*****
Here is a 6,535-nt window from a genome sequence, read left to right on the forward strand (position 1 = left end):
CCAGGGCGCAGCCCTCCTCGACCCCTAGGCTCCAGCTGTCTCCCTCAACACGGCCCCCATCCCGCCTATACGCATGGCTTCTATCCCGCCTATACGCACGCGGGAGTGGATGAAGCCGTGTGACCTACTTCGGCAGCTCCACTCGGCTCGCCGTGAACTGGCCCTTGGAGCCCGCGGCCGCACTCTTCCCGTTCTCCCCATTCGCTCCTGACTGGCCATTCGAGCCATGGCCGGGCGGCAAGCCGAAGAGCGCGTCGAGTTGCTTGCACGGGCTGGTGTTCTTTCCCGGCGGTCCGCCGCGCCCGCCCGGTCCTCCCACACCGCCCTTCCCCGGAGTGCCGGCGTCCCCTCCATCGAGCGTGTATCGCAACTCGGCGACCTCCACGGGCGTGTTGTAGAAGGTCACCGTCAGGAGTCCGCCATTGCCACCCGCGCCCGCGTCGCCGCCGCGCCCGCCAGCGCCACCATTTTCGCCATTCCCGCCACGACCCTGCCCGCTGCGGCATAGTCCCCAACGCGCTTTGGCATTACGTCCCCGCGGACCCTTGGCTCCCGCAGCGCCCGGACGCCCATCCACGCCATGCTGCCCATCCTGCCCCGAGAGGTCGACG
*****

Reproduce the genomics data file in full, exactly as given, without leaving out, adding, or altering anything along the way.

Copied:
Here is a 6,535-nt window from a genome sequence, read left to right on the forward strand (position 1 = left end):
CCAGGGCGCAGCCCTCCTCGACCCCTAGGCTCCAGCTGTCTCCCTCAACACGGCCCCCATCCCGCCTATACGCATGGCTTCTATCCCGCCTATACGCACGCGGGAGTGGATGAAGCCGTGTGACCTACTTCGGCAGCTCCACTCGGCTCGCCGTGAACTGGCCCTTGGAGCCCGCGGCCGCACTCTTCCCGTTCTCCCCATTCGCTCCTGACTGGCCATTCGAGCCATGGCCGGGCGGCAAGCCGAAGAGCGCGTCGAGTTGCTTGCACGGGCTGGTGTTCTTTCCCGGCGGTCCGCCGCGCCCGCCCGGTCCTCCCACACCGCCCTTCCCCGGAGTGCCGGCGTCCCCTCCATCGAGCGTGTATCGCAACTCGGCGACCTCCACGGGCGTGTTGTAGAAGGTCACCGTCAGGAGTCCGCCATTGCCACCCGCGCCCGCGTCGCCGCCGCGCCCGCCAGCGCCACCATTTTCGCCATTCCCGCCACGACCCTGCCCGCTGCGGCATAGTCCCCAACGCGCTTTGGCATTACGTCCCCGCGGACCCTTGGCTCCCGCAGCGCCCGGACGCCCATCCACGCCATGCTGCCCATCCTGCCCCGAGAGGTCGACG